Faith Matters

Praying with thistles: Good work in a wide field

Every year around this time, the fescue pastures surrounding my home become suddenly colorful, as the purple heads of nodding thistles (Carduus nutans) break through the waves of green. As lovely as they are—and as much as the goldfinches love them—this is not good news, since it means that next fall’s hay will be full of thorns. Feeding a horse a square of sweet-smelling hay with thistles in it is at least as bad as serving a dinner guest Coquilles St. Jacques with grits. It is a failure of hospitality, and a preventable one at that.

So every year around this time, I gird myself for battle. First I put on the thickest long-sleeved shirt I own, to protect my arms from prickles. My Dickies overalls go over that, with the legs tucked into knee-high rubber boots. Most important of all are my gauntlets—heavy-duty leather gloves that reach halfway up my forearms—since my combat with the thistles will be hand-to-hand.

I know other people who simply poison the plants, spraying a wretched-smelling potion on them that they mix from a huge jug of concentrate with warning labels all over it. The stuff not only kills everything within ten feet of it—fescue, butterflies, praying mantises and earthworms as well as thistles—but I worry about what it does to the groundwater as well. We drink from a bored well at my house, so there is a direct connection between what goes into the ground and what comes out of it. Plus, the thistles seem to love the stuff. They may sag under it for a season, but the next year they are back looking stronger than ever.

The same thing happens to people who mow their thistles. I want to envy them, gliding by on their riding mowers with CD players plugged in their ears while I am eating bugs, but I know that one mowed thistle blossom can scatter hundreds of seeds on the ground, and that even when the stalks come down before they bloom, no mower can touch the nest of roots from which next year’s crop of healthy young thistles will spring.

Like most crusaders, I suffer from self-righteousness, but I know that the only way to get rid of thistles for good is to gird up my loins and wade into them, taking each barbed stalk in my own two hands and yanking it from the earth. The work is violent and physical, a kind of plant genocide that goes against my nature, yet every year when I do it I am given the chance to practice some things that I believe, as well as to remember some others that I have forgotten. Call it my annual contemplative prayer retreat with thistles.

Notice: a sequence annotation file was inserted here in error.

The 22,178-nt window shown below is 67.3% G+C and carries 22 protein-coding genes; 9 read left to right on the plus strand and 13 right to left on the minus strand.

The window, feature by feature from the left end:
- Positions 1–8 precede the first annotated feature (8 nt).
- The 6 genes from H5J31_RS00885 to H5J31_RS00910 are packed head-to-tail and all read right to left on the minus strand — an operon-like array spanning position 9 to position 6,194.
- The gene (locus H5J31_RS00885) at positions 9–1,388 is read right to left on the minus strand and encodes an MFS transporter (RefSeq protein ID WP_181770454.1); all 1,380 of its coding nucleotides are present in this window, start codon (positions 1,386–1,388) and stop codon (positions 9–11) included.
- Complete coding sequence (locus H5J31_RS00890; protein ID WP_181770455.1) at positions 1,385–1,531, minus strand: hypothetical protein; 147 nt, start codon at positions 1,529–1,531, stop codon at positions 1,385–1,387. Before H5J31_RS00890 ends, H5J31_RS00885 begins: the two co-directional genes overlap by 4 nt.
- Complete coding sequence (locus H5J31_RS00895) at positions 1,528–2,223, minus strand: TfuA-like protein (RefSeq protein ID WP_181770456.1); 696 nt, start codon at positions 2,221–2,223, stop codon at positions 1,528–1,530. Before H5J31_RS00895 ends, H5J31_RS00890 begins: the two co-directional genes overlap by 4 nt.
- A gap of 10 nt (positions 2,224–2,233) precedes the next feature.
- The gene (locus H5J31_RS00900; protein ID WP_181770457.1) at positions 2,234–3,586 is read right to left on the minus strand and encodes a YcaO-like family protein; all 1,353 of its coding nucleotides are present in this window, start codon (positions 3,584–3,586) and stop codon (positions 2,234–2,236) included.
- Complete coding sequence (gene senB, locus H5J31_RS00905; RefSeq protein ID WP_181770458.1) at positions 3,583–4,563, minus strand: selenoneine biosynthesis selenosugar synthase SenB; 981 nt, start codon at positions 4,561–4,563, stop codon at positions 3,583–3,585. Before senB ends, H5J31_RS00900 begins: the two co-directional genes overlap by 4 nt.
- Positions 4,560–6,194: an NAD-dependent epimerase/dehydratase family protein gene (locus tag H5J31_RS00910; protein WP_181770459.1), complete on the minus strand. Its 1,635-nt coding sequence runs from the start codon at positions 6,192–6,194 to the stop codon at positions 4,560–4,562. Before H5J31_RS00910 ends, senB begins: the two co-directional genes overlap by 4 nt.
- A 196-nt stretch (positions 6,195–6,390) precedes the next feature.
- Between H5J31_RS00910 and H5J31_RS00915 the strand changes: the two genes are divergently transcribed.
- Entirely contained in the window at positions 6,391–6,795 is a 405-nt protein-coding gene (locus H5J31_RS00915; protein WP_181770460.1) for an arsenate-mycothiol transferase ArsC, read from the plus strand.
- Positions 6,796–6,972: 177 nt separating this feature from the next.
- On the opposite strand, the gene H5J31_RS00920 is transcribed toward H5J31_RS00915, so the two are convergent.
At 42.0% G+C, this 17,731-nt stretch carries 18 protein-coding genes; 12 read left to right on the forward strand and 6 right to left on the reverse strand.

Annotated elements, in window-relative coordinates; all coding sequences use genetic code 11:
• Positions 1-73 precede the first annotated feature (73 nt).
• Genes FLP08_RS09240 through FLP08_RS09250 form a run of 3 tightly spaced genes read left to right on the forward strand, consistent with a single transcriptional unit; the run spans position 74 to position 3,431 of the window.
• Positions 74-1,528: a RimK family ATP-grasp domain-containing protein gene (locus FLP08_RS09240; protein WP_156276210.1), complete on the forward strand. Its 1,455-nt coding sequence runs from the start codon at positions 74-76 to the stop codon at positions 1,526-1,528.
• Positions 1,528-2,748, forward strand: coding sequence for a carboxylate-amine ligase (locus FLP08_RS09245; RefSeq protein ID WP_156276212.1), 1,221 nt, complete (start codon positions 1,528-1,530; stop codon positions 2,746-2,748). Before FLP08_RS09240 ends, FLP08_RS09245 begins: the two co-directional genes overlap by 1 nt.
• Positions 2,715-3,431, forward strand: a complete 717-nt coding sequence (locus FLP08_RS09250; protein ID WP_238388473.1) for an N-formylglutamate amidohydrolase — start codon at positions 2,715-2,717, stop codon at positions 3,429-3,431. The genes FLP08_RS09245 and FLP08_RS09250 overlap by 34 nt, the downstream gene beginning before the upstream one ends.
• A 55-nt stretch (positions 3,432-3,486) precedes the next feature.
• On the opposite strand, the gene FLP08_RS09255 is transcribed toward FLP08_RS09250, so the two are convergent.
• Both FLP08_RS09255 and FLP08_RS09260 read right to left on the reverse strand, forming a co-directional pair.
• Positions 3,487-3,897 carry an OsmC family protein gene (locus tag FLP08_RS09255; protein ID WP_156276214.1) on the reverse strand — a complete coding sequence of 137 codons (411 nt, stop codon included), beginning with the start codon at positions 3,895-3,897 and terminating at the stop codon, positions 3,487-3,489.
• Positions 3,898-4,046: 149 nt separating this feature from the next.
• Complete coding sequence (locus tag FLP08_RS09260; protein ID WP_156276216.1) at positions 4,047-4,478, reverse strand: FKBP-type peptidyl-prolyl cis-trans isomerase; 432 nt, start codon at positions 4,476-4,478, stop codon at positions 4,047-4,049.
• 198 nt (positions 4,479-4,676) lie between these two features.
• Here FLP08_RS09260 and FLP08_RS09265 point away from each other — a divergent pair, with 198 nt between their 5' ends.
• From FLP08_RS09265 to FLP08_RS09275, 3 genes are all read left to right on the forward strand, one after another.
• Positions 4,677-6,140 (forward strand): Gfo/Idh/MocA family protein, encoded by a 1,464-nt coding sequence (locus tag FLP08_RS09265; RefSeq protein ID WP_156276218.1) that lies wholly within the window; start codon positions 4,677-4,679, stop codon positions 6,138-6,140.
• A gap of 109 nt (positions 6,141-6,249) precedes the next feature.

When I first look at them, my heart thuds against my lowest rib. The purple heads go on forever. This is the same field I labored in last year. There is no way I am ever going to make a difference here. Then I remember the field in front of the house, where I yanked and sweated for four years before the summer morning when I looked out my window to see the field of unbroken green.

Even so, four years and all those thistles are too much to think about all at once, so I narrow my focus to one thistle, one moment at a time. When I do this, two things happen. Time becomes porous and every thistle becomes lovely. Each stalk has its own ecology, with spiders’ webs hanging between the spiny leaves and honeybees parting the purple thistle fronds with their front-most legs. Every time I tug a ball of roots from the ground, earthworms catch the sun on their gleaming bodies as they dive back into the dirt.

This beauty does not stop my project, but it does soften me. These thistles are not my enemies. They have their own perfect being, as well as their purpose in creation. If I want them gone for my own purposes, then the least I can do is to acknowledge them before they go. Their lives are neither the first nor the last ones that I will require in the living of my own. I salute them before I yank them; in return, they remind me that my own day of yanking will come soon enough.

Meanwhile, no two thistles are alike. Some are clearly prehistoric plants that somehow survived the ice age, with roots so deep that when they come up they send me sprawling. Others are as tender as young asparagus, arranged in circles that mark the spot where a crown of seeds fell to earth last year. It is as tempting to ignore one of these little rascals as it is to dismiss a small sin, but I know full well what will happen. Give it a week of sun, even without rain, and it will be as tall as I am. Where thistles are concerned, clemency is always a mistake.

At the end of the day the earth is raw. So are the muscles in my lower back. A lone hornet is buzzing around looking for the paper nest that she knows she built between the two lowest leaves of a thistle somewhere, while the fecund smell of wet dirt and bruised roots fills the air. In a few days the huge pile of thistles will be dry enough to burn. Right now it is enough to look away from them toward the small, cleared space that I have made.

Beyond it, the nodding purple heads stretch out of sight, but I am almost grateful for them. They are my assurance that there will be more days like this one—with good work in a wide field—before the harvest comes.